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The Good Life, With a 'Secret' About the Kids

One in a series on teen-age pregnancy.

July 18, 1985|LYNN SMITH | Times Staff Writer

At 28, Maria is proud of the good life she's achieved. She lives in a large home in an affluent Orange County neighborhood, has three happy children and a loyal husband who owns a promising business. But there is something else, a secret that she doesn't want many people--particularly her two oldest children--to know.

The truth is, their "real" father is someone else, someone whom she married and left before she was 18.

Maria (a pseudonym) does not see much good in telling the world the truth. Teachers and friends, she believes, would treat her children, now 11 and 12, differently. The children themselves might suspect they were unwanted. And acquaintances would start asking questions of her and her husband, John, whose business might suffer. "He doesn't need to make excuses for me, and I don't think I need to explain to everybody why I had these kids," says Maria, a sturdy woman with large, gentle eyes. "It's none of their business."

Besides, ever since she remarried eight years ago, Maria has felt a need to "prove herself" to her in-laws, who were upset when their 18-year-old son became serious about an 18-year-old mother of two. "You feel like you have to explain over and over, and you get tired of it after a while."

Nevertheless, she wanted to tell her story one more time to try to reach pregnant teens who harbor rosy--and unrealistic--notions of young motherhood. Those who might look enviously at Maria's current life, she explained, don't see the lean years of hard work. Nor do they feel the pain of living with secrets.

Maria's children were ages 1 and 2 when she met John at a restaurant where they both were working nights. Maria was living with her mother, also divorced, and her sister in a two-bedroom apartment in Pasadena. She cared for the children during the day and her mother, a waitress, watched them when Maria went to work--also as a waitress.

A solid B student, Maria was also finishing high school at night. She wanted to continue school and resented having to take care of her children, too. She wanted them to grow up fast so they could take care of themselves.

John, a high school senior, knew she had children. Industrious and family-oriented, he asked her out, became serious first and wanted to marry. She cared for him, but was more cautious. "When it got serious, I wanted him to be aware it wasn't just me." After he graduated--and against his parents' wishes--they rented a house and started building a life together.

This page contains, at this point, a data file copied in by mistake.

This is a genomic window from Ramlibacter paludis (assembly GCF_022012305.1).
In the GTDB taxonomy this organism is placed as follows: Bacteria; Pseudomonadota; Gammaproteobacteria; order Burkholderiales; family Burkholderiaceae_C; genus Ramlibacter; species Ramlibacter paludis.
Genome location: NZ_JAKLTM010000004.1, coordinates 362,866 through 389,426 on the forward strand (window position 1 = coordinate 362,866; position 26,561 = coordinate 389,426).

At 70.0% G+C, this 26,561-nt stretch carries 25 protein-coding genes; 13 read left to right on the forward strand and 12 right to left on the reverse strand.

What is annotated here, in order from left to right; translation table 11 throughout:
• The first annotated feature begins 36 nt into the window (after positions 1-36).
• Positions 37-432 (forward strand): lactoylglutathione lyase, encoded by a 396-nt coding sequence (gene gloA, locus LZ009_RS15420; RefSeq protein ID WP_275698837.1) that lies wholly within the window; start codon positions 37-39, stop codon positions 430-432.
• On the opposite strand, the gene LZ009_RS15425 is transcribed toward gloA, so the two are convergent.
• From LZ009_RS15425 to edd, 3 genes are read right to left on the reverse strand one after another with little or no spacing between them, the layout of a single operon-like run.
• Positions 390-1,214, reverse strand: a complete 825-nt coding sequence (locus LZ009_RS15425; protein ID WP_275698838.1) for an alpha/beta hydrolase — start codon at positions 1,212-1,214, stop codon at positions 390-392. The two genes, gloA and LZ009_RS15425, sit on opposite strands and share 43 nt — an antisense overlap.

Never taking a vacation, they worked and studied night and day for five years, taking turns shuttling the children to preschool, until John finished his four-year degree and Maria finished beauty college.

By that time, they had married. "We were content to be with each other. Some people aren't ready for it at that age, but we were," recalled Maria. John started his business. He adopted the children.

Some of Maria's close women friends who know what happened assume she must be grateful to John for having "rescued" her. She doesn't see it that way. "It takes two," she said. "I was willing to accept things about him, too. I think he was lucky to find me, too."

She says she does not need a man to survive.

Maria was 16 the spring her periods stopped. Four months later, she told her aunt, who took her to a doctor. The doctor said her first baby would arrive in November.

Maria's boyfriend wanted to marry; she did not. Her mother favored abortion. But Maria and her mother argued often back then. "I think just to spite her, I said no."

Instead, while still living at home, she went for medical care and counseling to St. Anne's Maternity Home in Los Angeles, one of fewer than a dozen residential facilities in California for pregnant teens who decide against abortion but cannot stay at home.

"Often parents are really upset and angry. This is their little girl," said Helen Quinn, supervisor of social service at the 95-bed home in Los Angeles. "Hopefully, by the time she delivers, the angry feelings have dissipated." Frequently, Quinn said, parents will ask the staff to persuade the girl to give her baby up for adoption. Counselors try to help the girls make up their own minds without steering them in any direction, she said.

Education a 'Must'

When her daughter was born, Maria had almost decided to give her up for adoption. Then her mother arrived and offered to help her raise the baby so she could continue school. Maria says that going back to school was a "must" with her mother. Her coming to the hospital signified to Maria that she accepted the situation and that it would work out.

Living at home, working and going to school was hard. Within a year, Maria had succumbed to pressure from her mother and her boyfriend, whom she had been dating, to marry. Although he had been using condoms, she was a month pregnant when they were married. Seven months later, when Maria was 18, her second child was born.

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